Madam Speaker, I am very pleased to rise today to speak to Motion No. 421, tabled by the member for Winnipeg Centre.
As the hon. member has reminded us, the events that led to the tragic death of Mr. Dudley George in September 1995 remain a very fresh and painful memory for many Canadians. As members will be aware, Mr. George was killed in an incident involving the Ontario Provincial Police during an occupation of Ipperwash Provincial Park by aboriginal supporters of the Kettle and Stoney Point First Nation's assertions of aboriginal land treaty rights.
It is important in my view to remember that the responsibility for these matters is of provincial jurisdiction. As such, it is really the province of Ontario that must take responsibility for ensuring that justice is served in the wake of this terrible tragedy.
To this end, it is well known that Ontario's Special Investigations Unit, the SIU, was brought in to conduct a formal investigation immediately following the incident. On the basis of this review, the SIU called for criminal charges to be laid against the OPP officer alleged to have fired the fatal shot. As hon. members know, the case has made its way through the court system. The Supreme Court of Canada has upheld the conviction of the officer on charges of criminal negligence in the use of a firearm.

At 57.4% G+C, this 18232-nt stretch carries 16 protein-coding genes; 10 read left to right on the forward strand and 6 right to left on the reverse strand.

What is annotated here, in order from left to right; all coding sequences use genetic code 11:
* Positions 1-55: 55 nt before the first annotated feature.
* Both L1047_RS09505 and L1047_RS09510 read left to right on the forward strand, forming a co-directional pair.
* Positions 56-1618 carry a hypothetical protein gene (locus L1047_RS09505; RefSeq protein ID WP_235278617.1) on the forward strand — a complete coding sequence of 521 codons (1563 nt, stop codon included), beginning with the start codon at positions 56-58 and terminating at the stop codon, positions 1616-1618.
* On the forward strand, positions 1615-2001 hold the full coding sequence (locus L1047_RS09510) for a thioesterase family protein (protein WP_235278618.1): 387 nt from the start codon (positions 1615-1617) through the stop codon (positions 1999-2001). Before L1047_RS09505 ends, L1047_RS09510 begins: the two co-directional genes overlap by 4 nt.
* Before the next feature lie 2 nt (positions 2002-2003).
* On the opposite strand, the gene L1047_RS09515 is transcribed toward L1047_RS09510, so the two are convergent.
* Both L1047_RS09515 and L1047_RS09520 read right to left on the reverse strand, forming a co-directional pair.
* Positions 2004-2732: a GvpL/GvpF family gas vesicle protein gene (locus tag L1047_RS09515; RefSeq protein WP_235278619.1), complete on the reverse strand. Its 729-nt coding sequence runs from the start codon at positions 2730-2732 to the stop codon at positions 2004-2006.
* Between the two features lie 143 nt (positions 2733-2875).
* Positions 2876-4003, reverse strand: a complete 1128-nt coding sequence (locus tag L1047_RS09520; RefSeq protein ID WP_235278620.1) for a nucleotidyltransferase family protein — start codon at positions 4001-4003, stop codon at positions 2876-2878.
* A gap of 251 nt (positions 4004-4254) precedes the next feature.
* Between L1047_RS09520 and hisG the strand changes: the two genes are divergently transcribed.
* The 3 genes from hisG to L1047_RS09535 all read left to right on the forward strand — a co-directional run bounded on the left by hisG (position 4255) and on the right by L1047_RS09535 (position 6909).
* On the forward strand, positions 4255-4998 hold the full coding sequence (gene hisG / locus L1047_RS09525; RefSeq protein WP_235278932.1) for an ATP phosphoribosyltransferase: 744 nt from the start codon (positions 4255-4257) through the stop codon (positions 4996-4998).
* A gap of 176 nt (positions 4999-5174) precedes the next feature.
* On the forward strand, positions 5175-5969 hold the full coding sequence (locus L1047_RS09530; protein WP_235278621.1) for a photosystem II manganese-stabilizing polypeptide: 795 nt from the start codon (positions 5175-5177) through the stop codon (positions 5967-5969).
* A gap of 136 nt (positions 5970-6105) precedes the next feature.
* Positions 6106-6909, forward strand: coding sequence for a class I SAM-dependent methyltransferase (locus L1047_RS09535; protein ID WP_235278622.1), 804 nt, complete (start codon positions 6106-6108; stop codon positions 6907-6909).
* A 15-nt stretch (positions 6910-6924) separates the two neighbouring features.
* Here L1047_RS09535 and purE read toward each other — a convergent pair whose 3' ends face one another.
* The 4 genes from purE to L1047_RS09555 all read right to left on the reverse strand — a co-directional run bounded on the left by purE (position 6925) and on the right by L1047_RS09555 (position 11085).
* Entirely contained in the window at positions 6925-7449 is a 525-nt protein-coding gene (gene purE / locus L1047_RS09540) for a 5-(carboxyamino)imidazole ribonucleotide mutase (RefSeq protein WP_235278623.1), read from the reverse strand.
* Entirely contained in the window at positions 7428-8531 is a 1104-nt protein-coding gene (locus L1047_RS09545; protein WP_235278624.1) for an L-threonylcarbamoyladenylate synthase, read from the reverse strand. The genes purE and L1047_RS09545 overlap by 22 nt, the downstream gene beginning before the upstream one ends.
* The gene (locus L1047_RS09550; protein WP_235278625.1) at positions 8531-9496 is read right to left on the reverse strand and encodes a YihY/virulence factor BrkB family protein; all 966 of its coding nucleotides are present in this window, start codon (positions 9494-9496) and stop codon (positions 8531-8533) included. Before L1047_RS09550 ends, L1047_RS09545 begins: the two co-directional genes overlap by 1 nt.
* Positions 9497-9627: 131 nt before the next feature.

In addition, I understand that an outcome is expected shortly on discreditable conduct charges against the officer under the Ontario police act. Furthermore, as hon. members may know, the wrongful death suit filed by the George family against officials of the government of Ontario is ongoing at this time.
It clearly would be inappropriate for the federal government to call for a public inquiry. There is no question that the path to justice and healing for the George family and their community has been long and difficult, but they have not walked this path alone. The loss of a loved one in such violent circumstances is an unforgettable, life changing event for family, for friends and for the community as a whole.
The shocking events at Ipperwash Provincial Park in September 1995 affirmed for all Canadians, aboriginal and non-aboriginal alike, the urgent need to find better ways and better solutions to settle differences, through dialogue rather than confrontation, through respectful, open negotiation rather than dispute.
We saw this powerful learning applied early in the aftermath of the crisis in the strong collaborative efforts of the Anishinabek police service and the OPP to curb any further escalation of tensions and to maintain peace and order. That was a great example of this kind of collaboration.